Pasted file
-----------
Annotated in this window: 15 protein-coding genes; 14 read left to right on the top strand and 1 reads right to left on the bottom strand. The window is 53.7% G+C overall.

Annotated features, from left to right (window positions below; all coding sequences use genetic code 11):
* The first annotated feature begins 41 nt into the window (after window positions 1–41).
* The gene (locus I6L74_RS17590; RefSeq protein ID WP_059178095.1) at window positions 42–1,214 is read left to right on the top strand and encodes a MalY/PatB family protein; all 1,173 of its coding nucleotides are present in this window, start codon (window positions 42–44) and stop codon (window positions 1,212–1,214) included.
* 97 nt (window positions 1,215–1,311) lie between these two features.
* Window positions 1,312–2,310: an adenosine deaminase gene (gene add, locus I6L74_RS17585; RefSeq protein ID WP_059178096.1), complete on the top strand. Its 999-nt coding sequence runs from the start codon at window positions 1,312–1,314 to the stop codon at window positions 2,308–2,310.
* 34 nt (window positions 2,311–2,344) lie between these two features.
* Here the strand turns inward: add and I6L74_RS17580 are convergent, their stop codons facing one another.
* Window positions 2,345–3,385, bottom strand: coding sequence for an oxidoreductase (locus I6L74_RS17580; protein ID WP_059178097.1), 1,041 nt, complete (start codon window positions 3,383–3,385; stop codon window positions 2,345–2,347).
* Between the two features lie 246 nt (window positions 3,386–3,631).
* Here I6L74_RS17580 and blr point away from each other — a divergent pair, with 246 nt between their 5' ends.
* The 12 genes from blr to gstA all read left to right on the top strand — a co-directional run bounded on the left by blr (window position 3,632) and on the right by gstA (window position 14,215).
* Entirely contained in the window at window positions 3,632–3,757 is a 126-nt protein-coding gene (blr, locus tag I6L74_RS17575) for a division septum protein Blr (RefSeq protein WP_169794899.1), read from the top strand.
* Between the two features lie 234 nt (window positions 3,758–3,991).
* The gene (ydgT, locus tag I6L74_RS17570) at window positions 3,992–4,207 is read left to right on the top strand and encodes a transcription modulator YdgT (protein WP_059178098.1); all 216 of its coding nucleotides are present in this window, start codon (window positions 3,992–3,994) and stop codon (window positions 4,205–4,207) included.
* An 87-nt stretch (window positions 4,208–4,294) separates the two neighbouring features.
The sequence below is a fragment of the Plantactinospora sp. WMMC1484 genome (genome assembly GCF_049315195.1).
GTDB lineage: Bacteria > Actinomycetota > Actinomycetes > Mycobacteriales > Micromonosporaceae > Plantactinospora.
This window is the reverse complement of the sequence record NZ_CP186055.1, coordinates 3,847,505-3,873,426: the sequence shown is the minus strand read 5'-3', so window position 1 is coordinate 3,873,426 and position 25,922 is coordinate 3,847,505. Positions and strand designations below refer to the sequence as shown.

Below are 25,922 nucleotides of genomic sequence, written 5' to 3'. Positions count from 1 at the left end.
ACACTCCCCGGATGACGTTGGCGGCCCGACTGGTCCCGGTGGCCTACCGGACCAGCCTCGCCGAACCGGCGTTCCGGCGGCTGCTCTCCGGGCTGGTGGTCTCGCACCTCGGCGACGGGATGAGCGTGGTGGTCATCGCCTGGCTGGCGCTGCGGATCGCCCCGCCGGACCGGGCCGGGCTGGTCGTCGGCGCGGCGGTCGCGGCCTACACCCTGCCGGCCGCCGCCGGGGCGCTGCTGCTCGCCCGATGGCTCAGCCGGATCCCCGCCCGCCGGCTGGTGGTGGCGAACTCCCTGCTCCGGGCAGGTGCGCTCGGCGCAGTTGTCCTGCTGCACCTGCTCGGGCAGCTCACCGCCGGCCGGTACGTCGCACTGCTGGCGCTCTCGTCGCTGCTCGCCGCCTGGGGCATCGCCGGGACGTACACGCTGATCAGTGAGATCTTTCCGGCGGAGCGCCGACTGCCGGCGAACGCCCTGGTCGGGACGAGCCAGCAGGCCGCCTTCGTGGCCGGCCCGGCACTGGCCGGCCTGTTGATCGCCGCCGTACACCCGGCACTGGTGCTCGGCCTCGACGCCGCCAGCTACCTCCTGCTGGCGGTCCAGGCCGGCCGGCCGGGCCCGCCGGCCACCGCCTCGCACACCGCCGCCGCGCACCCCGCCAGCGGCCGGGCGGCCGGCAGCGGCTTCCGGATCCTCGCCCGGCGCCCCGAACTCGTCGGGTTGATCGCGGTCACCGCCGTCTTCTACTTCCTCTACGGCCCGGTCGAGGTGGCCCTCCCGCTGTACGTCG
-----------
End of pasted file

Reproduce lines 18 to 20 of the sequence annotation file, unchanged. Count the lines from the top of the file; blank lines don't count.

GTDB lineage: Bacteria > Actinomycetota > Actinomycetes > Mycobacteriales > Micromonosporaceae > Plantactinospora.
This window is the reverse complement of the sequence record NZ_CP186055.1, coordinates 3,847,505-3,873,426: the sequence shown is the minus strand read 5'-3', so window position 1 is coordinate 3,873,426 and position 25,922 is coordinate 3,847,505. Positions and strand designations below refer to the sequence as shown.

Below are 25,922 nucleotides of genomic sequence, written 5' to 3'. Positions count from 1 at the left end.